A meeting between NATO and Russia that ended Friday should strengthen cooperation in the international fight against terrorism, said a U.S. official who co-organized the discussions.
The four-day conference brought together 109 government and military officials from 27 countries in the NATO-Russia Council, said John Rose, director of the George C. Marshall European Institute for Security Studies, which organized the meeting jointly with the United States mission to NATO.
The conference focused on anti-terror measures and the capabilities of individual states in the light of terror attacks in the United States, Turkey, Spain and Russia. It also aimed to find ways to strengthen cooperation in preventing, countering and managing the consequences of terrorist acts.
The representatives "will take back home better understanding," Rose told The Associated Press at the end of the conference. "They will go to their ministries and say: here are some of the actions we must consider doing. Here are some of the training that we should give to ... our military, to our police forces."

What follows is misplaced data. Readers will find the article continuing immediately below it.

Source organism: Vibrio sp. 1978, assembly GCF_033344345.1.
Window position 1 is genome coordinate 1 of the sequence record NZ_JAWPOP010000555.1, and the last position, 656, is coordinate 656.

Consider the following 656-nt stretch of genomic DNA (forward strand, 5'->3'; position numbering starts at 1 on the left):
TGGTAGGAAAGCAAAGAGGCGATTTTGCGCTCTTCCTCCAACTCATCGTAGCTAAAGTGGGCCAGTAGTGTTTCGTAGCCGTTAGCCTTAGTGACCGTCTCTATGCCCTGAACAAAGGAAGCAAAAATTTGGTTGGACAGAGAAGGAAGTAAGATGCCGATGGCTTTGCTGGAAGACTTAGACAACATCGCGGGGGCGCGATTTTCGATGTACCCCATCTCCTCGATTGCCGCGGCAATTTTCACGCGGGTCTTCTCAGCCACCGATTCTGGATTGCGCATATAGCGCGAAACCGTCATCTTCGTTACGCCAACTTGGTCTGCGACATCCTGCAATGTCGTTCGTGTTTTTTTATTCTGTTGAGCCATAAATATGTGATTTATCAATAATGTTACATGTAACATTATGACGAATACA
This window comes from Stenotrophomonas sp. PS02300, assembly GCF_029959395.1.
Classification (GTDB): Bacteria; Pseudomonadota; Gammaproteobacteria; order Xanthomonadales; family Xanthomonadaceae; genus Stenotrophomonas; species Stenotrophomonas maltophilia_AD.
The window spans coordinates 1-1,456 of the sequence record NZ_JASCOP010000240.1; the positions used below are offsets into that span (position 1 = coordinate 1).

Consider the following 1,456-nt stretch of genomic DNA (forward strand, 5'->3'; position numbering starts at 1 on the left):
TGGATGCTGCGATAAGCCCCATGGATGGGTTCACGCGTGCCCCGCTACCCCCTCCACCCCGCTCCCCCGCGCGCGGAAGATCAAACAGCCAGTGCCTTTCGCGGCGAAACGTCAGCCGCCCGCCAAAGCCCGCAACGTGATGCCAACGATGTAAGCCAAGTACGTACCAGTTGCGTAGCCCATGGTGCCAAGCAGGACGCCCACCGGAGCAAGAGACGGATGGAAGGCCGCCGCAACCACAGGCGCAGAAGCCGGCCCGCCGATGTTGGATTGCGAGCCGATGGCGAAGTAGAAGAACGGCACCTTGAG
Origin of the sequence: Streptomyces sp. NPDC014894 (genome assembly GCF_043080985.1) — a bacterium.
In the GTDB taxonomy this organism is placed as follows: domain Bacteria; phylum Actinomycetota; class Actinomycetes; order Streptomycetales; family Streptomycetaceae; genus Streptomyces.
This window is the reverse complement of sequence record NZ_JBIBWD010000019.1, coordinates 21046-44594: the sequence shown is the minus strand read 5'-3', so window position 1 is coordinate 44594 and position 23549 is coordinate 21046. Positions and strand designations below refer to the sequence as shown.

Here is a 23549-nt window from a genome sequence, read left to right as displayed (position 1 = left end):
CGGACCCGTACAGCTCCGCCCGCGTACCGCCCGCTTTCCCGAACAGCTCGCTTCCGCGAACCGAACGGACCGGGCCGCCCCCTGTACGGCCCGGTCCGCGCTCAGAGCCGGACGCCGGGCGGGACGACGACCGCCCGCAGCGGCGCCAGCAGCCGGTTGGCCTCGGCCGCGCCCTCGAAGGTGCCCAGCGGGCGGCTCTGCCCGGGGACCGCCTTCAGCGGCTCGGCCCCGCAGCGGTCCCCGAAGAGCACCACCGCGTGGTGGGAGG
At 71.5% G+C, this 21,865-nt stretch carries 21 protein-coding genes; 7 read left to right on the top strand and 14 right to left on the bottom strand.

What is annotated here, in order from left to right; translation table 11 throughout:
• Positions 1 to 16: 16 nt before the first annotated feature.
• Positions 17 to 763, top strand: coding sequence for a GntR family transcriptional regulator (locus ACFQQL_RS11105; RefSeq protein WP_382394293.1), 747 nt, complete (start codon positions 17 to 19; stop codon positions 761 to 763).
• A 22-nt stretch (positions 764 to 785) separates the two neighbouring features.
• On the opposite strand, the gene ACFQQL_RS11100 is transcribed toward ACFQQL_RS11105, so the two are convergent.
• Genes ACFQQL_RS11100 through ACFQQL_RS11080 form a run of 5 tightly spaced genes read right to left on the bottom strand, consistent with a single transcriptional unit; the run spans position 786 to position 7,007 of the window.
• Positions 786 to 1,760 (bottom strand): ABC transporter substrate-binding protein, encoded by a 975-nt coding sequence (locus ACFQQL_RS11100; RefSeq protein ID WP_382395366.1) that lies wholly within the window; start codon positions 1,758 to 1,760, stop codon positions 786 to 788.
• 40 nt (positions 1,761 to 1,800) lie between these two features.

Rose said the meeting was also helpful in bringing anti-terrorism officials from different countries into contact with each other.
"It's not just what is going on inside the conference room. It's also important what's going on in the lobby," he said.
The NATO-Russia Council, an organism for consultation, joint decisions and consensus-building based on a principle of equality and common interests, was established under the Treaty of Rome on 28th May 2002. Under this Treaty, consultations are to be held on a monthly basis at the ambassadorial level, half-yearly at the ministerial level and occasionally, at the Summit level (Heads of State).
Since the likes of the traditional Inauguration Day in the national Capitol are likely never to be witnessed again, take this opportunity from one who has been there to relate some truth about the experience